Competition between retail chains has never been more intense. In the aftermath of Asda's takeover by US giant Wal-Mart, British chains are racing to open stores as quickly and cheaply as possible. In a bid to steal a march on its rivals, Tesco has followed the lead of fast-food giant McDonald's and hotel groups such as Hilton International and Forte by piloting modular construction at one of its stores.
One of the main attractions of modular construction is the time it saves. Using traditional methods, construction of a Tesco store usually takes about 28 weeks. Using a modular system, the store in Haslemere, near Guildford, was completed in 22 weeks – and within 16 weeks of the modular panels being delivered to site. "This gave Tesco an extra six weeks' trading time," says Roger Kier, associate director of project manager Schal.
However, the time-saving potential of prefabrication was not fully realised at Haslemere, says Keith Jones, operations manager at prefabricated building manufacturer Yorkon, which supplied the Tesco system. "A completion time of 12 weeks on site should be easily achievable," he says. He attributes the four extra weeks to planning problems: "Planning permission was granted long before Yorkon was involved in the project, and permission was based on a traditionally built Tesco store." This meant that Yorkon's modular system had to be adapted to the traditional design.
The biggest hurdle for Schal was that the planning authority wanted a pitched roof. Haslemere is a quiet market town and the store was to be constructed in a prominent town-centre location, on the site of a now-demolished leisure centre. The planners insisted on a traditional look and, in particular, on a pitched and clay-tiled roof.
Weathertight in three weeks
Work started in Haslemere on 4 January 1999 with the construction of the ground-floor slab. At the Yorkon factory in York, assembly of the cladding modules began. On 15 February, the first modular wall and ceiling panels arrived. Less than three weeks later, the 2600 m2 store was fully clad and weathertight and the subcontractors were able to start work on the interior.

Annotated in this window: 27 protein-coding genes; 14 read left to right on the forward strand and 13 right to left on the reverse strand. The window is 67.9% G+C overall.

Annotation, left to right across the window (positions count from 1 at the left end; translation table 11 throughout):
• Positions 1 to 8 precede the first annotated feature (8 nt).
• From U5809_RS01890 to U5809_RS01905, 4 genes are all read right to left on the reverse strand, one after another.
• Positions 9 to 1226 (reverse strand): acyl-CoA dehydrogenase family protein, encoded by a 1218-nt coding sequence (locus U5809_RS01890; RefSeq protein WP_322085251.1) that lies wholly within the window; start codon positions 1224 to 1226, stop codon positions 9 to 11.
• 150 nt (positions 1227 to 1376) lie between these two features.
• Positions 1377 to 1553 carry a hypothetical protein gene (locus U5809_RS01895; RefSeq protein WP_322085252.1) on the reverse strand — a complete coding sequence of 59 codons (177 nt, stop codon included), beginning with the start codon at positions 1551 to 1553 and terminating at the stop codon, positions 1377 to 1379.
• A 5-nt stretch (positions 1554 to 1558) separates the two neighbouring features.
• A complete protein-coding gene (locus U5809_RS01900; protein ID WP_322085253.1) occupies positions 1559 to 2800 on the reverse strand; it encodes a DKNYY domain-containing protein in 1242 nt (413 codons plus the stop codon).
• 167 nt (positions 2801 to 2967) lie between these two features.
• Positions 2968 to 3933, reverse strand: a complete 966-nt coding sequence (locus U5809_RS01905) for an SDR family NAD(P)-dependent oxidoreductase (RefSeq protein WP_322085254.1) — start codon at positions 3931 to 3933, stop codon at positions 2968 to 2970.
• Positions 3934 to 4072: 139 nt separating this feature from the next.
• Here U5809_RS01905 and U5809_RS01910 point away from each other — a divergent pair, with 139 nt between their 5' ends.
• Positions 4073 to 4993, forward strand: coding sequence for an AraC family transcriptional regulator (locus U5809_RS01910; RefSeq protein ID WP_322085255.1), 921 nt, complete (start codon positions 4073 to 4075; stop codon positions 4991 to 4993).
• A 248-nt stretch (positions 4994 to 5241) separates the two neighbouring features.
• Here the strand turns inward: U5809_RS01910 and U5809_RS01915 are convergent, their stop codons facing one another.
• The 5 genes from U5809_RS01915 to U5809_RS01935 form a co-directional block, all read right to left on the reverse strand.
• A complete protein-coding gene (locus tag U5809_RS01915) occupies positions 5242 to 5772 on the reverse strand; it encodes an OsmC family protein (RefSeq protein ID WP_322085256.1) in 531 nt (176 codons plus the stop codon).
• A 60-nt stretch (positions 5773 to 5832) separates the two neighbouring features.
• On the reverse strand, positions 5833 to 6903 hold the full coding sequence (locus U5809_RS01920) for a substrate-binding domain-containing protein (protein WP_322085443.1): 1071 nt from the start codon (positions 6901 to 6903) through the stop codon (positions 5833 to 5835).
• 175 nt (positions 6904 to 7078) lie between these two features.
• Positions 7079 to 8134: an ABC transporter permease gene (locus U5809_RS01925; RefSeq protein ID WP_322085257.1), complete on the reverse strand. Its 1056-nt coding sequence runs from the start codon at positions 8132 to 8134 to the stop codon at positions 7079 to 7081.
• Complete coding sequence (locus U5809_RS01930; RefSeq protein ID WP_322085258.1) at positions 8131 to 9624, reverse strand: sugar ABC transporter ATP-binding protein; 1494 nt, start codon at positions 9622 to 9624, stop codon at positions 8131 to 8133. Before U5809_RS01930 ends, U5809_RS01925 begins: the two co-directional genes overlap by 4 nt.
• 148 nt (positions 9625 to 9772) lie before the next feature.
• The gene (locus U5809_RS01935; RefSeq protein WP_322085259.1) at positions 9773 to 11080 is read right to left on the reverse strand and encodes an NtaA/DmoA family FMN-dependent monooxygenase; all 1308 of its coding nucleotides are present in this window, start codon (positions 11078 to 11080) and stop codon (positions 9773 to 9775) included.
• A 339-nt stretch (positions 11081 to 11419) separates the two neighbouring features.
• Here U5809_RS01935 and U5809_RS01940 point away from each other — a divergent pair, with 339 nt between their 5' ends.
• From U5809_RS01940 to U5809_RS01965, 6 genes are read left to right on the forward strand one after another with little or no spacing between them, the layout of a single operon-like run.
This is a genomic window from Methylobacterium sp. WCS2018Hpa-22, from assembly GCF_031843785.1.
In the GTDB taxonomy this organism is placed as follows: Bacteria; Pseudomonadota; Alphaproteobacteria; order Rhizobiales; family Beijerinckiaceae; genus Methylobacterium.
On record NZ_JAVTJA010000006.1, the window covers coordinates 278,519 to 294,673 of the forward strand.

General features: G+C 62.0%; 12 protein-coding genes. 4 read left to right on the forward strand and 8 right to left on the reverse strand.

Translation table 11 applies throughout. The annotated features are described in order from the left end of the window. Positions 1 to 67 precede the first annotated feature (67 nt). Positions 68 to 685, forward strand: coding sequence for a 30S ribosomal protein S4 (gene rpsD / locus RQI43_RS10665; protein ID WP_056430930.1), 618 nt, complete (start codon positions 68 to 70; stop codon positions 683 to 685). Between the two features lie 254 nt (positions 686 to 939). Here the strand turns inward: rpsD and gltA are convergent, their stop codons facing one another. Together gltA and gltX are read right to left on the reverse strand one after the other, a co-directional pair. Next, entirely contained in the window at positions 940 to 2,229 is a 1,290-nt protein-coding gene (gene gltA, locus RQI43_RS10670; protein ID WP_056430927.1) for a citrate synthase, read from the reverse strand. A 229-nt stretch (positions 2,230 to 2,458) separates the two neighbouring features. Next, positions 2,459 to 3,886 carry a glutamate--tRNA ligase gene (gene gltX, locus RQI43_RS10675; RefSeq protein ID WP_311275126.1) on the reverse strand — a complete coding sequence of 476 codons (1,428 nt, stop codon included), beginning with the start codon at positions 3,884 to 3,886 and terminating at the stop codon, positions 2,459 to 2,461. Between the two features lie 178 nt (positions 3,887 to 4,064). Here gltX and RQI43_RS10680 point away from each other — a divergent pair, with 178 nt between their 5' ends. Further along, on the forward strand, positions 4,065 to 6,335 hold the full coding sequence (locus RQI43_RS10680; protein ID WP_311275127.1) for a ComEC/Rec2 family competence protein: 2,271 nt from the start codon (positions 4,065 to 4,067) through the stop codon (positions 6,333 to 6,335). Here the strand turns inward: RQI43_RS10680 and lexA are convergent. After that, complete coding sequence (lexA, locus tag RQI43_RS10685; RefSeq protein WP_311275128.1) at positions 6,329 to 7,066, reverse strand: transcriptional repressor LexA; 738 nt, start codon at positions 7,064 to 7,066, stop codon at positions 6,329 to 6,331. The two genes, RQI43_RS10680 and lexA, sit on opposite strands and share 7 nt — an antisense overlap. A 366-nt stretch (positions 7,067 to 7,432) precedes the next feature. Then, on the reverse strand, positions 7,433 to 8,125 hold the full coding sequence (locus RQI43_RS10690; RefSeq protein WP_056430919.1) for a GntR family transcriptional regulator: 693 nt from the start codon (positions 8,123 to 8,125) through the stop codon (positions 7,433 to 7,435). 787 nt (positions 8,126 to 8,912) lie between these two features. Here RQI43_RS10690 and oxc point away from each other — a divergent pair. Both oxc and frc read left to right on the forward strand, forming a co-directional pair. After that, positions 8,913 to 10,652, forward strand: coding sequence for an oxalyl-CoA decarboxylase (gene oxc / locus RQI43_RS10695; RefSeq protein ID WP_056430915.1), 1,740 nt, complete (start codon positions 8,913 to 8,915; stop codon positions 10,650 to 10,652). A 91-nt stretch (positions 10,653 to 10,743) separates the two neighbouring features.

The walls and ceiling were built using Yorkon's modular free-standing Hi-Bay units, which enable wall and ceiling cladding panels to be craned into position from a lorry. The team put up one 12 × 3 m roof panel every 15 minutes. Erection of the wall and ceiling panels started at one side of the central atrium and progressed around the perimeter to finish back at the atrium. Jones was keen to emphasise that 3 m panels were used only because they matched pre-ordained planning specifications, and that 4.2 m panels could have been used instead, reducing construction time further.
Yorkon has not yet developed a modular system for an atrium, so it was constructed using traditional methods while the store fit-out was under way.
Roofing and services subcontractors also benefit from the modular method as they do not have to wait for the fit-out of the store to be completed before starting on the roof. Roofers can stand on the ceiling without using scaffolding because the walls and ceiling are constructed as a watertight free-standing unit. Once the roofers had finished, the mechanical and electrical subcontractors moved in, using the ceiling as a platform for installing ductwork and trunking in the gap between the ceiling and the pitched roof.
Most of the store's exterior was clad using the Hi-Bay modular system, but the office areas were created from Yorkon's volumetric system and delivered to site 90% complete, with electrical wiring, fixtures and finishes in place. Jones says: "The reason offices were not 100% complete on delivery is that Tesco was insistent that the layout and size of the office space were exactly the same as their 'standard store' model." Unfortunately, this did not correspond with the office modules, so some rooms were constructed from two or more modules, which meant there was finishing work to be done on site. Tesco also insisted that the IT cabling be installed without connectors between the rooms, unlike the electric cabling. This meant that IT installation had to take place after office installation was complete.
"With a few simple changes to the office layout to complement the module's dimensions, the whole office area could have been completed in much less time," says Jones. Tesco is said to be reappraising the use of connectors in IT cabling, so that the cables could be installed at Yorkon's factory with all the electrics.
The Haslemere store, which cost £5.3m, was opened at the end of July. Tesco has declined to say how much, if any, money was saved using the modular system. However, Schal's Kier says: "There was no cost advantage in this instance; the store was a prototype." He insists that if modular construction had been planned for the store from the outset, Tesco could have expected cost savings. But Kier is keen to emphasise the system's advantages: it enables stores to be built more quickly and opened sooner; the construction timetable is not dependent on weather, which is important during the winter; and retailers do not have to wait for finishing trades to tidy up loose ends, as panels are delivered fully furnished.
For Tesco, the store might have been a revolution in construction, but for the customers, it is probably just another Tesco – albeit one that opened a few weeks earlier than they might have expected.